In his first major exhibition in over a decade, Cullen explores different textures by way of brush and knife, paring back images to their simplest form …
How and where do you work?
I work loosely from a thought or a memory, though occasionally use a photo as a reference point. My studio is a small space, overlooking our garden in Blackrock, Co Dublin. It is a calm and reflective space – in the garden is a fig tree that has produced figs which have been featured in many of my paintings over the years.
Tell us about the context of this exhibition?
“Textures” is a collection of paintings and impasto paintings exploring the different techniques of painting I have been interested in for the last decade. Irrespective of technique each piece is always seeking to capture the essences of the image while attempting to pare it back to its simplest form.
Where does your inspiration come from?
Mainly from the Irish coastline. Most days my walks take in Seapoint, Dun Laoghaire, Bulloch and Coliemore harbours, though a lot comes from childhood memories exploring these places, remembering the process of building sandcastles and trying to fathom the three dimensionalities of them.
How has your work evolved?
Broadly speaking my work could be described as mainly blockwork playing with colour and shapes and making sculptural sense of them, but I’ve been experimenting recently with different techniques. With a combination of knife work and brushwork, I sometimes load the brush with paint and let it produce a drip effect.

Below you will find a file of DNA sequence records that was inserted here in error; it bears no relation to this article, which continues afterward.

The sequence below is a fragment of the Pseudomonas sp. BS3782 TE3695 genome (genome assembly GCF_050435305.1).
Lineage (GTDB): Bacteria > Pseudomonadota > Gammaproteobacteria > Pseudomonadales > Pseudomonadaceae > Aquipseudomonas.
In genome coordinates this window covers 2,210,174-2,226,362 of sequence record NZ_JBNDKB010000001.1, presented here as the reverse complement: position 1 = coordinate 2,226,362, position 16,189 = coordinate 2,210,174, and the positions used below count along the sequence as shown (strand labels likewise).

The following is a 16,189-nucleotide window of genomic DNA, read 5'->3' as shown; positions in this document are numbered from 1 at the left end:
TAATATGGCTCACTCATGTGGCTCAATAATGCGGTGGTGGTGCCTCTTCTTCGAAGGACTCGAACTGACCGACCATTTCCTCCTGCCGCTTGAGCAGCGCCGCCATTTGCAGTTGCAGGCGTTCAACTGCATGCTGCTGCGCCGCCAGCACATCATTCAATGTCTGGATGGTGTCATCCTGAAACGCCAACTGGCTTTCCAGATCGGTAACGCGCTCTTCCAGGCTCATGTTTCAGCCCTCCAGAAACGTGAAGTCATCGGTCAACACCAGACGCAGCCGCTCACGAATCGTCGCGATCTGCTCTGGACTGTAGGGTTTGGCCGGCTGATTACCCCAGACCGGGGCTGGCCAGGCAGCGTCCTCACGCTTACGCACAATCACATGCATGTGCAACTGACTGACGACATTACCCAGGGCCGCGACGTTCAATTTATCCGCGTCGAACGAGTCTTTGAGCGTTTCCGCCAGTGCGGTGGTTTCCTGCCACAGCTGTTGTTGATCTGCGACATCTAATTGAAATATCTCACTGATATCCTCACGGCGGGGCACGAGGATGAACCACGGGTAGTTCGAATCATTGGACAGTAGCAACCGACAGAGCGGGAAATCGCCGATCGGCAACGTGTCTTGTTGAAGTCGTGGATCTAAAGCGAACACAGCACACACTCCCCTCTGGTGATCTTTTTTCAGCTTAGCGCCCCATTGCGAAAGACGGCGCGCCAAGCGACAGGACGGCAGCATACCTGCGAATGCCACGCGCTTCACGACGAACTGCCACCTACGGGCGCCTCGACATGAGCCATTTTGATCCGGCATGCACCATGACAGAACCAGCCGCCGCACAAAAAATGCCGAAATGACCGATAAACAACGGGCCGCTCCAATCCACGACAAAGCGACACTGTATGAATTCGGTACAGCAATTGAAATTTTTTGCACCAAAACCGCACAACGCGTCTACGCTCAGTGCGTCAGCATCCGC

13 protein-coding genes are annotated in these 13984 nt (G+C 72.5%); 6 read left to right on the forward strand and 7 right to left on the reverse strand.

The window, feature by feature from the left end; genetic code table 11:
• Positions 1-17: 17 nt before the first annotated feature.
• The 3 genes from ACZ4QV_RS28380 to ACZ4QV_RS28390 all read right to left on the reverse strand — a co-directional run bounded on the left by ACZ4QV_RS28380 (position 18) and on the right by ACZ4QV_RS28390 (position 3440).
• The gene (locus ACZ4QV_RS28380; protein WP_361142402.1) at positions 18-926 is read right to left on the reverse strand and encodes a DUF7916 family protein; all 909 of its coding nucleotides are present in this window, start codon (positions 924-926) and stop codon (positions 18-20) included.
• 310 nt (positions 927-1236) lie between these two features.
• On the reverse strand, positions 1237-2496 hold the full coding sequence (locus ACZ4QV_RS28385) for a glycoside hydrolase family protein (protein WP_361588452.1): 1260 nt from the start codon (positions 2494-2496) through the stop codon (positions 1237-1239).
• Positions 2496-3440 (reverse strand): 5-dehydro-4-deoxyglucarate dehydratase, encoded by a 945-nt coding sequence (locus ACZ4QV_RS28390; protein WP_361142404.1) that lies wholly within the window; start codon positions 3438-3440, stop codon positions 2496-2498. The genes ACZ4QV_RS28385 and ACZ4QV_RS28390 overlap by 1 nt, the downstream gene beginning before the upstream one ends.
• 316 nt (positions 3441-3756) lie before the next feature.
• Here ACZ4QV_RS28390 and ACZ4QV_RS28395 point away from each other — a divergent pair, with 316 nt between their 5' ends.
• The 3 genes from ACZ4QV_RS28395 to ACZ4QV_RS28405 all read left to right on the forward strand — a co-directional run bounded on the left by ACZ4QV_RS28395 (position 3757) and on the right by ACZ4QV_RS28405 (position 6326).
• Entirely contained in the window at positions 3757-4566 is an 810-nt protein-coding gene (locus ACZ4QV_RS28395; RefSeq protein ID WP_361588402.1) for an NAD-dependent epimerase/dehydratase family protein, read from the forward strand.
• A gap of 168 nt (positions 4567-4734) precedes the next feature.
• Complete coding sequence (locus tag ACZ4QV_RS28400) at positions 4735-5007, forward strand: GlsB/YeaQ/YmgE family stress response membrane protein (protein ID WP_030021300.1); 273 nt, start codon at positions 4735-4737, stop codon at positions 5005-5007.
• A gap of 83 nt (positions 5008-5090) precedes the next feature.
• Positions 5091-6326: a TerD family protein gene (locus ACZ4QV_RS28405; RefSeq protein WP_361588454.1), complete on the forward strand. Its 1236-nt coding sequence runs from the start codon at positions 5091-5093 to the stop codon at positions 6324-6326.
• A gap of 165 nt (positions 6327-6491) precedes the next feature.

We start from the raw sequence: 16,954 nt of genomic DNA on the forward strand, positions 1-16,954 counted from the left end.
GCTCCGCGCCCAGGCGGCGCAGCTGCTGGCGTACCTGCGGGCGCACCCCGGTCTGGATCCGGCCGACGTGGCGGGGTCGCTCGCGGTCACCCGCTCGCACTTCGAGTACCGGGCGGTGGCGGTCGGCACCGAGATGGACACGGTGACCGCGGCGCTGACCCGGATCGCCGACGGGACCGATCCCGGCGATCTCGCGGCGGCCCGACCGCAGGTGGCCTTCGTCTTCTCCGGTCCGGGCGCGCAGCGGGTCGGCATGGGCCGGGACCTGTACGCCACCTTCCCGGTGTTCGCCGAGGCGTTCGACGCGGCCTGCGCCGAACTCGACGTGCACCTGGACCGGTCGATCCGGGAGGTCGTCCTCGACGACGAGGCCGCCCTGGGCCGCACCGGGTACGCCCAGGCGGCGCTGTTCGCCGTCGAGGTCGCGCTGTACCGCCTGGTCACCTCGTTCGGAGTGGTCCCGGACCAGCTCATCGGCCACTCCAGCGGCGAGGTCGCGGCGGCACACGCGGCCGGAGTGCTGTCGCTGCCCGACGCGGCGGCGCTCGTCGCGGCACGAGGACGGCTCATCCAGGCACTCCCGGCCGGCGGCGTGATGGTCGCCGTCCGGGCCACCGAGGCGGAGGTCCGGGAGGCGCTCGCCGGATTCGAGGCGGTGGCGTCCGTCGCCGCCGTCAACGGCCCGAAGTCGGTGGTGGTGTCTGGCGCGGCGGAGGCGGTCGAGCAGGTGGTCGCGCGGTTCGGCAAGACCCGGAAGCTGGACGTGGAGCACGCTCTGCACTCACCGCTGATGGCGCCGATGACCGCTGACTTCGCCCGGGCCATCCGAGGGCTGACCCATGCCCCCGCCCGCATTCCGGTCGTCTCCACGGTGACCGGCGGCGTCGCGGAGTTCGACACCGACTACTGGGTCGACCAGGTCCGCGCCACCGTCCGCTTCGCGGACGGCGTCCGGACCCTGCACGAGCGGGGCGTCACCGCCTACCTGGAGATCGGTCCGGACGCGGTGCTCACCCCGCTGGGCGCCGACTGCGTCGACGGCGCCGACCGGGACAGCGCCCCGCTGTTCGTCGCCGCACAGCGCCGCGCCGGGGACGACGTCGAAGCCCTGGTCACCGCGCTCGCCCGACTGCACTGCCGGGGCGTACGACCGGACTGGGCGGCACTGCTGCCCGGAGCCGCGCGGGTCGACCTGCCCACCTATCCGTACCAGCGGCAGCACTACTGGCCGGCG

For the last year or two, I’ve also really been enjoying working on grids because it’s a process that allows me to completely empty my mind and frees me up to produce something that doesn’t have to appeal to me or anyone else. It’s not trying to be anything in particular but I just enjoy the process of applying the heavily laden knife with paint.
Need to Know: “Textures” by Mark P Cullen opens online from November 22 and runs until December 7 at Wilton Gallery, 55, Glasthule Road, Sandycove, Dublin. Private viewing by appointment will be available up to December 1, when Wilton Gallery reopens its doors to the public; www.wiltongallery.ie.
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